Among the main features on the DVD will be extended highlights of the riveting 0-0 draws at Preston and Cardiff and the home games with West Brom, Southampton, Cardiff and Stoke. Interactive features will include ‘out-takes and bloopers’, which effectively entails re-running the entire DVD again.

For the first time, Palace will allow the DVD to be sold in retail outlets other than the official club shop… it will be available in health stores and leading chemists next to the heavy duty neurosis drugs and the herbal remedies for insomnia.

The Crystal Palace 2006-07 DVD review will retail at £39.99 as it comes with a special bonus disc ‘The Complete Palace Corner Routines 2004-2007.’

Thursday, February 22, 2007

How Palace defend corners


click on image to enlarge

Halfway up the league

Halfway up the league is the place where we sit,
There isn't any other place that shows why we’re shit.
We’re not at the bottom,
We’re not at the top,
But this is the place where we’re truly stuck.

With apologies to A.A. Milne… and probably to Gordon Milne too

Tuesday, February 20, 2007

Whatever happpened to Brighton?

So Scott Flinders off to the Seaweed on loan. What do we think of this? First, I suppose we should feel sorry for him and send our deepest sympathies to his loved ones, second is to think, well, why not give a little tiny club a helping hand and the third is, umm, whatever happened to Brighton?

No, it’s an honest question. They’re our hated rivals right? So what was their last result and (assuming it was the usual loss) did it send a little bolt of schdenfreude through you? Do you still do a little jig of of joy at their pain, silently fume if they’ve had a good day, or maybe just offer a disinterested grunt of ‘good’ at the telly if they’ve been beaten.

Do you know exactly what their current league position is? Are they chasing promotion or relegtion or somewhere in between? Do you know it hasn’t crossed my mind to look. And how’s that super duper ground of theirs at Falmer coming along? In fact, where is Falmer exactly, is it actually in Brighton, or somewhere else?

Try this… name a Brighton player, can you do that? Is Kuipers still in goal (well, I guess we’ve just found out the answer to that), or did he go and live on a desert island somewhere after AJ had finished with him?

I know Leon Knight was signed by someone in the transfer window, but where? Who’s up front for the Weed at the moment, who fills Peter Ward’s shorts these days, do they have a new Brian Horton or even a new Giles Stille?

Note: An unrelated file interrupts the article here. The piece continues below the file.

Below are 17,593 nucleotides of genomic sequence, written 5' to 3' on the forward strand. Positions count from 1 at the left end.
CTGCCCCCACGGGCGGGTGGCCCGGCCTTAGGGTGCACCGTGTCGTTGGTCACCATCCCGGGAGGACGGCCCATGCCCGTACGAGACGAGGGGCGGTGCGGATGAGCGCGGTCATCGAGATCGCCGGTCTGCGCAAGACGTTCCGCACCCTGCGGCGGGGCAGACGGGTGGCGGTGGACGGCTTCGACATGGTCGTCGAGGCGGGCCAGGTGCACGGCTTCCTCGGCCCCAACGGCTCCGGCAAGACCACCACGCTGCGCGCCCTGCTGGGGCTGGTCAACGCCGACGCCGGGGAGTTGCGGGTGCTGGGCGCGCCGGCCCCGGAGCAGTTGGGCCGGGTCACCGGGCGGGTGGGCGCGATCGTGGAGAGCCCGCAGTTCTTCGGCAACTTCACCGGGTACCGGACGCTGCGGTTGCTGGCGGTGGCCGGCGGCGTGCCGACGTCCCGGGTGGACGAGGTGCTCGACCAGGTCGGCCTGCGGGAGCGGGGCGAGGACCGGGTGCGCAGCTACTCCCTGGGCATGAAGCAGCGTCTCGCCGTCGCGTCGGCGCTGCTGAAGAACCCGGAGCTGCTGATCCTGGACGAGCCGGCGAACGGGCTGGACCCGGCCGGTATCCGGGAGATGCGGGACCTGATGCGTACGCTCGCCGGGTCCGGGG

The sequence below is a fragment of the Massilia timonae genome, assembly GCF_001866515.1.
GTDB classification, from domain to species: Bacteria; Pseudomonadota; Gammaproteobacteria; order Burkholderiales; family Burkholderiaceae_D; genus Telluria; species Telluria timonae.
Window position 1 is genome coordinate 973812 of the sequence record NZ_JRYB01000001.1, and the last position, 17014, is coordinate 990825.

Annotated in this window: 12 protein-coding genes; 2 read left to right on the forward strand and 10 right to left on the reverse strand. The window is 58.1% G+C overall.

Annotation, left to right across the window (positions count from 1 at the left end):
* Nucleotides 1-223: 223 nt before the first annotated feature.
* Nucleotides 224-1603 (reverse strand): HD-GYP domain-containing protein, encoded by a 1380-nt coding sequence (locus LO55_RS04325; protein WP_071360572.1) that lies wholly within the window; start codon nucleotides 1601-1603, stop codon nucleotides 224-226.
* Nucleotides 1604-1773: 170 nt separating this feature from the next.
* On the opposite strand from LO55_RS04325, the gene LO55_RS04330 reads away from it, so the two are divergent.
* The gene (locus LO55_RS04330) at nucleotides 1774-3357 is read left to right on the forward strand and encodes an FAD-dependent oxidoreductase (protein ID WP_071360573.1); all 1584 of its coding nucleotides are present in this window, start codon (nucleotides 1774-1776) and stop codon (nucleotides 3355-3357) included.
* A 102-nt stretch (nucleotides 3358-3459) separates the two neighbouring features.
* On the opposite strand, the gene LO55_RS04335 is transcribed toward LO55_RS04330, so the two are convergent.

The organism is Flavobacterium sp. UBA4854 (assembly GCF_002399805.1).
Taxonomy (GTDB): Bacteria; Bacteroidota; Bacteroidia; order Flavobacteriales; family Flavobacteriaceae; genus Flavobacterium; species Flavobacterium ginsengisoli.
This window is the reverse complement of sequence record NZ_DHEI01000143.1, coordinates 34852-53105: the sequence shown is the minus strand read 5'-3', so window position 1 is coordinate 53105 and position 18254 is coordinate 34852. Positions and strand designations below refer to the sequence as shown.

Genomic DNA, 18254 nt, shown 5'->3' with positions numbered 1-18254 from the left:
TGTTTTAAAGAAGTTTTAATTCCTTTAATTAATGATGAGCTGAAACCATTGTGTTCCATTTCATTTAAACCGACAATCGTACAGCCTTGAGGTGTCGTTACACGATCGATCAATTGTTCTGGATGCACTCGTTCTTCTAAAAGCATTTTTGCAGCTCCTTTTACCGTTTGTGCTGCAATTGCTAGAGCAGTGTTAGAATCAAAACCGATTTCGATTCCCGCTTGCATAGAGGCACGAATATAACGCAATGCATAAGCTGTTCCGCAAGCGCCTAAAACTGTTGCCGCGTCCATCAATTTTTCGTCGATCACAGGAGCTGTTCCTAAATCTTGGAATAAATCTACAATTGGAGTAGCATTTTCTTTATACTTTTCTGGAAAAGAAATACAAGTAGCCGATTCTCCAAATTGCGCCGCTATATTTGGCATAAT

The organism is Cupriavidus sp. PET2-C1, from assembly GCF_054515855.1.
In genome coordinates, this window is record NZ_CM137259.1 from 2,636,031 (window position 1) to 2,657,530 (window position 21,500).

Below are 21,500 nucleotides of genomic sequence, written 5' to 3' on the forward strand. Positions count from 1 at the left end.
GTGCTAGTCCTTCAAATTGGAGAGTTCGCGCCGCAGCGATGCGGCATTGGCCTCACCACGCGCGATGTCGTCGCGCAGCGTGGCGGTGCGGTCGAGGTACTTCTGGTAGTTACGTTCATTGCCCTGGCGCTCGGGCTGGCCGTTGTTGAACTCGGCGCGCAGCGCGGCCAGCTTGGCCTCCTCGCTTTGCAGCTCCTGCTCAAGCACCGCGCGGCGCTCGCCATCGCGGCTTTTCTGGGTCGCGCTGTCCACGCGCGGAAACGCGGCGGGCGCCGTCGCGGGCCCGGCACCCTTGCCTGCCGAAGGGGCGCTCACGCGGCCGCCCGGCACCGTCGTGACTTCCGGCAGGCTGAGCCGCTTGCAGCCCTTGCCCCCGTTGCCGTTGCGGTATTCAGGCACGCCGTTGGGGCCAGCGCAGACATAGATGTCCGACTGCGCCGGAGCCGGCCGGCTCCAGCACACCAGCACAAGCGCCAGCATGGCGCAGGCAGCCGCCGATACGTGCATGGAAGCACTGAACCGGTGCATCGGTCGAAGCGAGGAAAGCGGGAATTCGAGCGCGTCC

Worse than this, who is their manager? Who took over from Mark McGee? Maybe it’s just me but I’ve just realised I haven’t the faintest idea who is in charge down there (it could be Beelzebub for all I know or Looby Lou). Once upon a time that job would have brought with it the scorn of legions… Eagle Eye used to be always going on about poor old Barry Lloyd, who was hardly in the Mullery class was he? But now, how many of us would have to look it up to see who’s currently in charge in Seaweedland?

What’s their kit look like these days? It was less Tesco-bag-ish the last time we looked, sort of lighter blue, do they have an absurd away kit (remember the Chewitts wrappers or the stripey shorts?) we could make fun of?

It’s only because we started doing this Eagle Eye thing again that suddenly we wondered: what is there to say about Brighton? I should imagine they still hate us, but they seem to have disappeared off the radar. Should we send out a search party? Is it worth the effort?

Premiership Idiot

Premiership Idiot by ‘Stuart Green Day’

Don’t wanna be a Premiership idiot
Don’t wanna sport in thrall to the media
Hey, can you stand utter tedium
The sub-standard shite of the Premiership

Welcome to no kind of tension
About as real as on the PlayStation
Real fans just wanna walk away

Television’s made the sport hollow
There’s no worthwhile clubs to follow
And a ticket price to con you…

Well maybe you’re a fat cat executive
We’re not a part of Man U’s agenda
Don’t like the Chelsea propaganda
Sick of hearing Arsene’s paranoia

CHORUS

Don’t wanna be a Premiership idiot
Three teams obsessed by the media
No soul anywhere near ya
It’s going out to plastic fans everywhere

CHORUS

Monday, February 19, 2007

An air of realism descends...

Gabor Kiraly in today's sub-Standard: 'We are still targeting promotion. It will be a good challenge for us...'

The interview was cut short when pixie dust twinkled from the sky, a unicorn trotted by and a swan turned into a princess...

Sunday, February 18, 2007

What if? The Palace team paid homage to Lewwis Spence

… by all changing their names by deed poll to match the style of Lewwis (wiv two Ws).

1. Gabbor Kiraly
2. Dannny Butterfield
3. Gaary Borrowdale
4. Caarl Fletcher
5. Leeeeee-on Cort
6. Darrrren Ward
7. Jobi McAMcAnuff
8. Ttoomm Soares
9. Jamie Scowowowowcroft
10. Clinnton Morrison
11. Paul I-i-ifill


The offffficial Lewwis Spence webbbbbsite is at wwwwww.lewwisspence.com

Thursday, February 15, 2007

Overheard at Leeds